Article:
Putting this together was actually pretty zen. And despite the fact that a cast iron skillet is about the most masochistic piece of equipment one could subject herself to lift with one arm and flip onto a plate, I think it was very helpful in the category of non-stickiness.

All that said, I'm sure a Spanish grandmother could have watched me make this and point out all the subtleties I negated, starting with my proportions: I used 6 tiny potatoes (I actually found them easier to work with, slice and soften), peeled and sliced super thin, and 4 eggs. I think traditionally you are supposed to use larger potatoes and a tighter egg ratio. But I am not concerned...The fact that these volumes yielded a thinner tortilla was just fine. And where's the aioli say you? Well I that's another recipe. For tonight a dollop of salted and paprika'd sour cream was a nice touch.

My only regret: where are the leftovers? They don't exist. I'll have to make it again.

Tortilla Espanola
Adapted from various sources

6 small, low-starch potatoes (I used red new- you could use Yukon too), halved, peeled, sliced into thin into rounds
1 small/medium yellow onion, diced
4 eggs
Generous pinches of salt and black pepper
A pinch of a smashed garlic clove.
A small pinch paprika

Slice your onions and your potatoes. Place the potatoes in a bowl and toss with a pinch of salt and let them sit while you heat the pan.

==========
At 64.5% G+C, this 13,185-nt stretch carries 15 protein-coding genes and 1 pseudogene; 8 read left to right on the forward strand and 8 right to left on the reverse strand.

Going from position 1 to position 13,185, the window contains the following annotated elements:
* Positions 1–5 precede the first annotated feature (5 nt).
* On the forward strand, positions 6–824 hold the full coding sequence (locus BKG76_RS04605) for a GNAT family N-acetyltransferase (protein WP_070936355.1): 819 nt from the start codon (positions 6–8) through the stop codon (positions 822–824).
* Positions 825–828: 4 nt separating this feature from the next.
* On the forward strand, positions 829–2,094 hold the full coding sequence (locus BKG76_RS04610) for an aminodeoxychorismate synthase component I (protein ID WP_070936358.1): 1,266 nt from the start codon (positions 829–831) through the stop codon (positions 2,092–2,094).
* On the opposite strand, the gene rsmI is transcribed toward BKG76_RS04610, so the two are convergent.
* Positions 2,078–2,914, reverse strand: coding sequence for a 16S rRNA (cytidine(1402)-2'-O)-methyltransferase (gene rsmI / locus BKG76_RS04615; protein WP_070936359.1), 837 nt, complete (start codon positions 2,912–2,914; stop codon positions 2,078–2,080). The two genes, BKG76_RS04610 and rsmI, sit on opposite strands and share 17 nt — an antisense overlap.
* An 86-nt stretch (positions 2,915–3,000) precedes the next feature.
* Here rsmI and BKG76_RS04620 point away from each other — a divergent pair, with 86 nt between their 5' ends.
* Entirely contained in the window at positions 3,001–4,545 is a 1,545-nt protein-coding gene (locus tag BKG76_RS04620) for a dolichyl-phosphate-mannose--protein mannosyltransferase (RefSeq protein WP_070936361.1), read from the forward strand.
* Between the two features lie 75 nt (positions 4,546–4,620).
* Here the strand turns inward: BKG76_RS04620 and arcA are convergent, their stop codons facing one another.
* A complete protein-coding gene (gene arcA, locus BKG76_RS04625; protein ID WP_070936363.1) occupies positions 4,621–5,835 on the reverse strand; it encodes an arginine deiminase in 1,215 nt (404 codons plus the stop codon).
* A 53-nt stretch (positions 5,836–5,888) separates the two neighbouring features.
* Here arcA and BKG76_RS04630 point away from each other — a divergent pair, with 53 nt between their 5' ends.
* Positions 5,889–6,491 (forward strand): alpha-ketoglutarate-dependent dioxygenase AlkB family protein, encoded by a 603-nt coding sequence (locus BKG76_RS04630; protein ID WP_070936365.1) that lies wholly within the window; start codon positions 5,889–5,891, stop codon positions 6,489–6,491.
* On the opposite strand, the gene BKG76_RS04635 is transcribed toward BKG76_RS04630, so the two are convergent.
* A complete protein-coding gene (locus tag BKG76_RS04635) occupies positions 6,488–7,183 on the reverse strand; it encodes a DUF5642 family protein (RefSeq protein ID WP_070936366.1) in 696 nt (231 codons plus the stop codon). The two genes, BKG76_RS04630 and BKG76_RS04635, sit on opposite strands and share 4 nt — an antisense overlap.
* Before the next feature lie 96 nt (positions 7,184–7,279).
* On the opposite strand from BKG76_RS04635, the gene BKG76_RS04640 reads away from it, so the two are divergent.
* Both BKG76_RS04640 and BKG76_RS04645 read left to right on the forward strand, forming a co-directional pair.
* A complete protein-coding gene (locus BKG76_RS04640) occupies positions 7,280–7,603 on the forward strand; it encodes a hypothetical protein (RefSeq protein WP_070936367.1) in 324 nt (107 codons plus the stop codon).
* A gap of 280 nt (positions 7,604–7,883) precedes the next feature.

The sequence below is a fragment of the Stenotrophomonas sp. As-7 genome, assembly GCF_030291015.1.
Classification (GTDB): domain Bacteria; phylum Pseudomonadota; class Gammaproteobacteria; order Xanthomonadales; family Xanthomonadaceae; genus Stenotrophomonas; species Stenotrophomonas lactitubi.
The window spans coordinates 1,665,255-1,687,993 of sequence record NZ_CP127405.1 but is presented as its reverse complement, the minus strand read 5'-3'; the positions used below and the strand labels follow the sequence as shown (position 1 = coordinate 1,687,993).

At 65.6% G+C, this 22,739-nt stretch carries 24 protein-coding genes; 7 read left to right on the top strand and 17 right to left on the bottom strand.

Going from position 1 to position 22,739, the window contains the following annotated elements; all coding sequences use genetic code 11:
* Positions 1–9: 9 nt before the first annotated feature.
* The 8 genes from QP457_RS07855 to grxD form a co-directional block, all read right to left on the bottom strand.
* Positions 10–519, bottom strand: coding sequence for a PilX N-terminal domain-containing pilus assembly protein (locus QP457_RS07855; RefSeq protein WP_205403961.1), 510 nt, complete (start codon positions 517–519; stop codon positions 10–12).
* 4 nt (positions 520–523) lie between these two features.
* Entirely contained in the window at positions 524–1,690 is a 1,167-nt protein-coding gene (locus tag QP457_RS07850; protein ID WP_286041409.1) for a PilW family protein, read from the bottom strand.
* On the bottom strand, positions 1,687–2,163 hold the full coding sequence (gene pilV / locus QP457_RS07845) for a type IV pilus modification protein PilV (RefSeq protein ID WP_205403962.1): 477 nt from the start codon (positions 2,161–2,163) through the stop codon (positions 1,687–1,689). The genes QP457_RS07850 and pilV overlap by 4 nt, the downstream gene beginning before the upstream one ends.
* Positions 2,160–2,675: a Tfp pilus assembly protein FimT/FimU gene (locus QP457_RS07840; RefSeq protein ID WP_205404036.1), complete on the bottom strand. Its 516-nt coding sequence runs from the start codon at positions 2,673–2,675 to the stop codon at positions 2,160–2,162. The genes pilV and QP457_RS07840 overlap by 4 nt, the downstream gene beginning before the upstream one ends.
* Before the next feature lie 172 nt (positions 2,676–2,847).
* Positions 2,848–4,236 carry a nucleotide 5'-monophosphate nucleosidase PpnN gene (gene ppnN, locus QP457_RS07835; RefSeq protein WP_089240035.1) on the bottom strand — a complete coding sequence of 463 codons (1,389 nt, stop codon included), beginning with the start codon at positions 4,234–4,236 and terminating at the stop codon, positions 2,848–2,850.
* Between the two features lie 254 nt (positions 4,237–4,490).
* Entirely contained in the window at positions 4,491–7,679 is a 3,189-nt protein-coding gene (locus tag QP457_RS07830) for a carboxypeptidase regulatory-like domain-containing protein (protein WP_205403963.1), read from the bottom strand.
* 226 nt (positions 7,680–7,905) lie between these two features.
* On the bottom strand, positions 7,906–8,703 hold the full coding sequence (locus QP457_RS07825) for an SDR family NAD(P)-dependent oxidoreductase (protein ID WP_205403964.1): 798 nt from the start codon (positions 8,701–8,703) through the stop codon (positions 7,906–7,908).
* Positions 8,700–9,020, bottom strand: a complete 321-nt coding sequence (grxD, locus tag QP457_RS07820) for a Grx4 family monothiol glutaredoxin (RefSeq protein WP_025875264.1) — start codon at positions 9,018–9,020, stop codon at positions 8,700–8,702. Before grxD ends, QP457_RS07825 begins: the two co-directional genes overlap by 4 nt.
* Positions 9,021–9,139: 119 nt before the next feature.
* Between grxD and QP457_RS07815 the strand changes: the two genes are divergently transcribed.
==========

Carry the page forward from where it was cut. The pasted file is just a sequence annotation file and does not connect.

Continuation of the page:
Heat a pan, preferably non-stick, with 10 inch diameter and 1 1/2-2 inch depth. I used a cast iron skillet. Pour in enough oil to coat the bottom. Heat to medium high. When the oil is very hot, add the onions, set to medium, add a pinch of salt, and sautee about 4 minutes, turning frequently so they are translucent.  Take a scoop of onions out to make a little more room, and set on a nearby plate.

Add the potatoes.Cook on medium, turning frequently, not breaking them, but softening them to fork-tender but not browning them (thinness of slices helps here). You want everything coated in oil and softening together. Allow about 10-15 minutes for this. Add a little more oil if needed. Add the reserved onions back into the pan in the final moments of cooking. Toss to combine.

When the potatoes are cooked through (stick a knife in to no resistance) but not overly soft, sprinkle with a little more salt, pepper and paprika. Toss then transfer to a plate to sit and cool a few minutes.

Pour any oil left in the skillet out (reserve this) and wipe it (especially stuck on bits)

Beat eggs with pinch each salt and pepper in a wide bowl. Add the potato mixture to this. Let sit a moment.

Heat the skillet on medium high. Add about a Tbs. reserved oil. Let the pan and oil get  hot (important so the eggs don't stick), and then pour in the potato and egg mixture, spreading it evenly. Cook for a minute, then lower the heat to medium low, cooking until the eggs are completely set at the edges, halfway set in the center, and the tortilla easily slips around when you shake a little, 8 to 10 minutes.

Now remove the skillet from the pan and have a large plate nearby. Lift skillet and with one hand against the plate and the other holding the skillet's handle, invert the skillet so the tortilla lands on the plate. Now slide the tortilla. back into the skillet to cook the other side. Neaten the sides, and cook until a skewer inserted into the center comes out clean, hot, and with no uncooked egg on it, another 5 minutes.

Take the skillet off the heat and then transfer the tortilla to a cutting board. Important. Let cool at least 15 minutes or more. Slice into wedges and serve.